Health Care Crisis: Pricing Out Small Business

As executive director of the Albuquerque Independent Business Alliance, Rebecca Dakota communicates regularly with the owners of about 175 small businesses in the city.

Dakota’s members tell her they know that keeping their employees healthy is good for their businesses as well as for each employee and their family.

“The bottom line is that when employees are healthy, they do a better job, they are more productive and they show up at work more often. So it’s a good thing for the employer,” says Dakota.

Ideally, an employer also wants to be able to insure the employee’s family, too, because if a child is sick, it affects the employee’s work, she said.

But increasingly, the cost of making sure that employees are insured is out of reach, says Dakota.

“For small business owners, the number one obstacle to providing decent health care is the cost of getting a decent policy,” said Dakota. “And even then, sometimes the employee can’t afford the matching part. And that’s a big issue, because 40 percent of families in New Mexico are considered low-income families.’

Dakota says she’s not sure what the solution is, but she knows the current system isn’t working.

Tying health insurance to people’s jobs is an idea that emerged after World War II, when people typically stayed at one job throughout their lives. That rarely happens anymore. Plus, the job-based model leaves out so many people and pushes the cost for those who do have insurance ever higher, she says.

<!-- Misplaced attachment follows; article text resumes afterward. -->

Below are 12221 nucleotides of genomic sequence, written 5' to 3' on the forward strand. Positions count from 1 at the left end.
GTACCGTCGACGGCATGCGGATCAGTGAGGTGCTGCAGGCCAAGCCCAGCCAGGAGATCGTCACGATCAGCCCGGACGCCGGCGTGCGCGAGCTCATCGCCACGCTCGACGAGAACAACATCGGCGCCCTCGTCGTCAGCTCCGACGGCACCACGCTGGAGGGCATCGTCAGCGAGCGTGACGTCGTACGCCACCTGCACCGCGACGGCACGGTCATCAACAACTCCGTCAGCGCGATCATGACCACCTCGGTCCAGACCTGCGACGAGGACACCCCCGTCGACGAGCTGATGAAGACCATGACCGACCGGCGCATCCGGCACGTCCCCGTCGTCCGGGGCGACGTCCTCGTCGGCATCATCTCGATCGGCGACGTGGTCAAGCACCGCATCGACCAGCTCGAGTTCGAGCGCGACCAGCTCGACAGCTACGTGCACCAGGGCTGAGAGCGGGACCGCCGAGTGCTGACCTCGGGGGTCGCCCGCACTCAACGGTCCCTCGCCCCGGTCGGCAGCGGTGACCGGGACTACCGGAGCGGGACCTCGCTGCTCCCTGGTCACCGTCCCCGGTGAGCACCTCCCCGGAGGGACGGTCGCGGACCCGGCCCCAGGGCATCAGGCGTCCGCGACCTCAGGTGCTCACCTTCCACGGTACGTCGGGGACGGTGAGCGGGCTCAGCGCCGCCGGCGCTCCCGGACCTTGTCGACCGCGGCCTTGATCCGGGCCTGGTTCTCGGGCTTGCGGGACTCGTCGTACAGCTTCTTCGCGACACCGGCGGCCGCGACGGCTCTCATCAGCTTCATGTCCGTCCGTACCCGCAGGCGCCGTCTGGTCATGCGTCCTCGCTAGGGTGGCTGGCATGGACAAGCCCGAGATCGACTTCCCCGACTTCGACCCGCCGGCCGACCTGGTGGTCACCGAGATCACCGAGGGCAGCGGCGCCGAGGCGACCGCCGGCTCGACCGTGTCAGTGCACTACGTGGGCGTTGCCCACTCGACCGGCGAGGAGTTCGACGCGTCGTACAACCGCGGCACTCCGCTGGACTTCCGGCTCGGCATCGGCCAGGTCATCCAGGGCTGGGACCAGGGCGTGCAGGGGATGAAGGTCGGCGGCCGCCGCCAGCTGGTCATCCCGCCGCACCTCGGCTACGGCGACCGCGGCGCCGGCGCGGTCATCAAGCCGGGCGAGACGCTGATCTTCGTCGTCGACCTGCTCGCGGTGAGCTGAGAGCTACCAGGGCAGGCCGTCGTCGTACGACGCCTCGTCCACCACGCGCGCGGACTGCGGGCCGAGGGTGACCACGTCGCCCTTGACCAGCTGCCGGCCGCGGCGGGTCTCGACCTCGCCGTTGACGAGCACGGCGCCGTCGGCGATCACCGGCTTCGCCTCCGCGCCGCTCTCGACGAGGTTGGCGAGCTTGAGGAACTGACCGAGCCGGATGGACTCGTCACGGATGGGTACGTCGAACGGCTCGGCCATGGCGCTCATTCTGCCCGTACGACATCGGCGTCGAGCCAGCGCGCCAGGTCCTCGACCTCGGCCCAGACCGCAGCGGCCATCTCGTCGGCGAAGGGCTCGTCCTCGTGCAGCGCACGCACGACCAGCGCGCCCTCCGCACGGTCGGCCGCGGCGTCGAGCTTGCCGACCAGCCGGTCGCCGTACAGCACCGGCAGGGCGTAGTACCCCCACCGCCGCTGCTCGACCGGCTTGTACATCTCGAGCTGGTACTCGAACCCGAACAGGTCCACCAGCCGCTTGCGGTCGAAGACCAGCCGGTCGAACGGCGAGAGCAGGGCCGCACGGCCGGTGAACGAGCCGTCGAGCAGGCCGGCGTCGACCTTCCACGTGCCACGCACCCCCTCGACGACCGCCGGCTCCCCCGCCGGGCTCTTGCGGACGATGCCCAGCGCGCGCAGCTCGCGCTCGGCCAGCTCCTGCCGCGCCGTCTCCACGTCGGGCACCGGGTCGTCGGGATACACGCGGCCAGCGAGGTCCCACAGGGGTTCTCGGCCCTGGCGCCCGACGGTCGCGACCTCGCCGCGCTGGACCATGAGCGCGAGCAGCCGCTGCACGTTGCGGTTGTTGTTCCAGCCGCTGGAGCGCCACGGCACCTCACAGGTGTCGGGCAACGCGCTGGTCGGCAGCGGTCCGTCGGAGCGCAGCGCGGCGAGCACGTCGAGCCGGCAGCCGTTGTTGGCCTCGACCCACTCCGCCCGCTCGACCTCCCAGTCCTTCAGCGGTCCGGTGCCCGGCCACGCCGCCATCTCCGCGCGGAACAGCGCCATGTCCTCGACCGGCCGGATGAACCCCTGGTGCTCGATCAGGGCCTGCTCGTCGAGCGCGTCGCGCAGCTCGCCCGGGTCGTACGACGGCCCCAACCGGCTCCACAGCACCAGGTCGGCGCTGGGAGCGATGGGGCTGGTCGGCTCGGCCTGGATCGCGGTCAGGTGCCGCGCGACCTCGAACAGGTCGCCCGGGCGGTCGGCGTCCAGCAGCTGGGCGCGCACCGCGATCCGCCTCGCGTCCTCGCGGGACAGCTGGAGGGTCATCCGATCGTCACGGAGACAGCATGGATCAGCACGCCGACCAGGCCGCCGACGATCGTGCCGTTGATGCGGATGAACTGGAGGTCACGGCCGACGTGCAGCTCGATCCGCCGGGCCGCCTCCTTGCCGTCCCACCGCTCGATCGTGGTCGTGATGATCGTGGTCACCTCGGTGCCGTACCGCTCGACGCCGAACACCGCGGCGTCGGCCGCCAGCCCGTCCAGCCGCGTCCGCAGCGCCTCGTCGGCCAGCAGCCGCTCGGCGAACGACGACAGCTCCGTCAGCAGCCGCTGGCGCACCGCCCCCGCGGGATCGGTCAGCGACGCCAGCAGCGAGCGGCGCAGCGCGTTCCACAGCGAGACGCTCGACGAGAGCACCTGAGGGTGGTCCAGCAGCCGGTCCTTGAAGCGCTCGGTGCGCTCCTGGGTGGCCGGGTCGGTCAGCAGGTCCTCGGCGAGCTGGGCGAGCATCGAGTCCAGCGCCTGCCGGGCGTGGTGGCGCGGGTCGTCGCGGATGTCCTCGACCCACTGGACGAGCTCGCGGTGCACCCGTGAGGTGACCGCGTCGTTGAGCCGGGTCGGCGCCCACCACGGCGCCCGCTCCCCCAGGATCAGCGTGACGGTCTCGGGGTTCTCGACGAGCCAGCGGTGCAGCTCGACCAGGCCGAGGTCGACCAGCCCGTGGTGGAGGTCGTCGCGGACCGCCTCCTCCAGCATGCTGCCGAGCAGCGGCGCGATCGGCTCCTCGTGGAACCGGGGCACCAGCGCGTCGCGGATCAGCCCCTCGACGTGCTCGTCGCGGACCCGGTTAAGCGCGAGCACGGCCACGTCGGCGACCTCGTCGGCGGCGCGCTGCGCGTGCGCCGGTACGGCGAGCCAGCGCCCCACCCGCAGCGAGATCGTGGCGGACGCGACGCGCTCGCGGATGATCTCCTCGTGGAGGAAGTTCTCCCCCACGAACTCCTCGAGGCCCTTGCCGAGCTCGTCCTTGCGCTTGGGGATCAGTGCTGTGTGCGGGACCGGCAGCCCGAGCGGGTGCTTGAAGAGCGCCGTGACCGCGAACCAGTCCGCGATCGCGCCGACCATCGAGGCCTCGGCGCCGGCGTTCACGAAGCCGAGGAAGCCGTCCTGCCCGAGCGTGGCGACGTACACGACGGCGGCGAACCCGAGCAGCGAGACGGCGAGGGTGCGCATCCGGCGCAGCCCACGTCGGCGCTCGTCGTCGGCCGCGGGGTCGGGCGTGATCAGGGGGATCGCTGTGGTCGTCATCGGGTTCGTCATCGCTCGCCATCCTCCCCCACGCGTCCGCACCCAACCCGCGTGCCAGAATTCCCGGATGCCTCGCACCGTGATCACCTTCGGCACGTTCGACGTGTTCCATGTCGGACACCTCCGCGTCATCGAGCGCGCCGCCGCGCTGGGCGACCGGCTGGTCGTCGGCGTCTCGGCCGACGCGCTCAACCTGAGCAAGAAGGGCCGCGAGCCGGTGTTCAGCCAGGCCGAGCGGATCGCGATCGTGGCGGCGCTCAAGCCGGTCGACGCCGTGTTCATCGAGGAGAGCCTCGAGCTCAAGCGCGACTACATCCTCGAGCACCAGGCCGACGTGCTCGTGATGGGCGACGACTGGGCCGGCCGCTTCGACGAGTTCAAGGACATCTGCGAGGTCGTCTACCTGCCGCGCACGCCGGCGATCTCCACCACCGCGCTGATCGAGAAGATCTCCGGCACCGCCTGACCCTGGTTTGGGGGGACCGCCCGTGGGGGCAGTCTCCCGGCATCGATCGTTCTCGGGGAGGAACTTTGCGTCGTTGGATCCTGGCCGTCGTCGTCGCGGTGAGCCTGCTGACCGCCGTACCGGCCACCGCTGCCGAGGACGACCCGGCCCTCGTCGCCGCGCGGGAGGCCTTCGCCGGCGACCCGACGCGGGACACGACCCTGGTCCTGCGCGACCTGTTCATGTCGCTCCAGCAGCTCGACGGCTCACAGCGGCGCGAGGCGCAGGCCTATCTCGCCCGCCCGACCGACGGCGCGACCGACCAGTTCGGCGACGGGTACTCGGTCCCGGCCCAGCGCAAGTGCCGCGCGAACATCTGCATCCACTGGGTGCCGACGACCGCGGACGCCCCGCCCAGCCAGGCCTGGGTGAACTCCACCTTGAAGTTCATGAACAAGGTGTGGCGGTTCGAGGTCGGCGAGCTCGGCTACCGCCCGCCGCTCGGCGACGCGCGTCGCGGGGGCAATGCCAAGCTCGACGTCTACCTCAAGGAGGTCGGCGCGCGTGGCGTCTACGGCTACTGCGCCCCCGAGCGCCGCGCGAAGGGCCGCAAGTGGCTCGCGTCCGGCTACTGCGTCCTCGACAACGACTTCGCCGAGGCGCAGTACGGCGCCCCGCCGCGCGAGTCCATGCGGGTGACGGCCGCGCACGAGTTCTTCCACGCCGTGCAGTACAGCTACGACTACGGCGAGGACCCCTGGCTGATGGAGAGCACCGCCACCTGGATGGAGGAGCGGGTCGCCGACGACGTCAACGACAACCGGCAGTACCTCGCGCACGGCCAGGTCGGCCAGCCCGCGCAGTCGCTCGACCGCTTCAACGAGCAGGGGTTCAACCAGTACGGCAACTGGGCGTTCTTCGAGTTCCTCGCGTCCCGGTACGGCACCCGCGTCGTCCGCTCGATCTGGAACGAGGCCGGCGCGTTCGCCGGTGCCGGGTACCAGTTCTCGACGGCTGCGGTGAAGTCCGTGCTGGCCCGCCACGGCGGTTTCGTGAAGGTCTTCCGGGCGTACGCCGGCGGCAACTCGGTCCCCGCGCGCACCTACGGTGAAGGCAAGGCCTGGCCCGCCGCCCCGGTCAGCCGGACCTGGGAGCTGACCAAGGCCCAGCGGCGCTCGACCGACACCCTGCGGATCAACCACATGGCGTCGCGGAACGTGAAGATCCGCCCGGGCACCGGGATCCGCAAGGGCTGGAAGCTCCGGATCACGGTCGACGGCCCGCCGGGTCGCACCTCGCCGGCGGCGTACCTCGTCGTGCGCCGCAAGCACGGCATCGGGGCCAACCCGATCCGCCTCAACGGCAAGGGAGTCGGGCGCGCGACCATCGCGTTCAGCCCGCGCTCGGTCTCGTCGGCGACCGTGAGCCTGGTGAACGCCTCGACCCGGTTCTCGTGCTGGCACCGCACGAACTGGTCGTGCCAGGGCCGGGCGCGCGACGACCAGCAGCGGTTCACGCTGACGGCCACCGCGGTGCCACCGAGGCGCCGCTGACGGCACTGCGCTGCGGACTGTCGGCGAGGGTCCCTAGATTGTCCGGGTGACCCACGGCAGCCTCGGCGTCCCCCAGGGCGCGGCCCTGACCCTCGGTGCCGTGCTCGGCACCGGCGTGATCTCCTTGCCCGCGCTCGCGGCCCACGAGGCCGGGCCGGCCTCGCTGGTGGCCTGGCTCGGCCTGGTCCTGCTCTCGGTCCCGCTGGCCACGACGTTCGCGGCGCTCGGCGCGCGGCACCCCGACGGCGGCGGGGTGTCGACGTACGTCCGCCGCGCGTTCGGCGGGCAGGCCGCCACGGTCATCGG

“Small businesses are the backbone of the American economy…and yet this backbone is being crushed by the high cost of decent insurance and…by the fact that too many people are left out of the system,” she says.

Dakota says many AIBA members share her frustration with the outmoded healthcare system and are keenly interested in helping find an alternate method.

AIBA’s members range from very small businesses with just one employee to larger ones with one hundred employees or more.

Member Martha Doster operated the popular Nob Hill lingere shop Martha’s Body Bueno for 32 years before closing it two years ago.

Doster, who now sells her popular massage oils and body care products online, said she always considered her shop a “micro-business,” because she only employed a handful of workers.

Typically, the smaller the company, the higher the cost per person for health insurance, Doster says.

Most of the time, the cost of insurance was so high that Doster wasn’t even able to afford any coverage to her workers. Or if she did, the co-payment was so high her workers declined it, she says.

Doster said it broke her heart to see her workers suffer through everything from abcessed teeth to cancer, all with limited or no health insurance.

Now in business for herself as a licensed massage therapist, Doster said she barters with her doctor, dentist and chiropractor for the health care she need.

Doster says she is working closely with Dakota to activate other AIBA members and learn more about different health care models, with an eye toward actually changing health care policy at the state level.

“Within AIBA, we want to educate our members so they are aware there is a dialogue going on and that they can have their voices heard. Typically, insurance companies and health care providers have been involved, but not small businesspeople,” says Dakota.

“We want to make sure our members are able to talk with their legislators, to tell their legislators about their concerns and what they think is really important.”

The goal is not just to take the burden of providing healthcare off of small businesspeople – it’s to improve the affordability and accessibility of healthcare to all, says Dakota.


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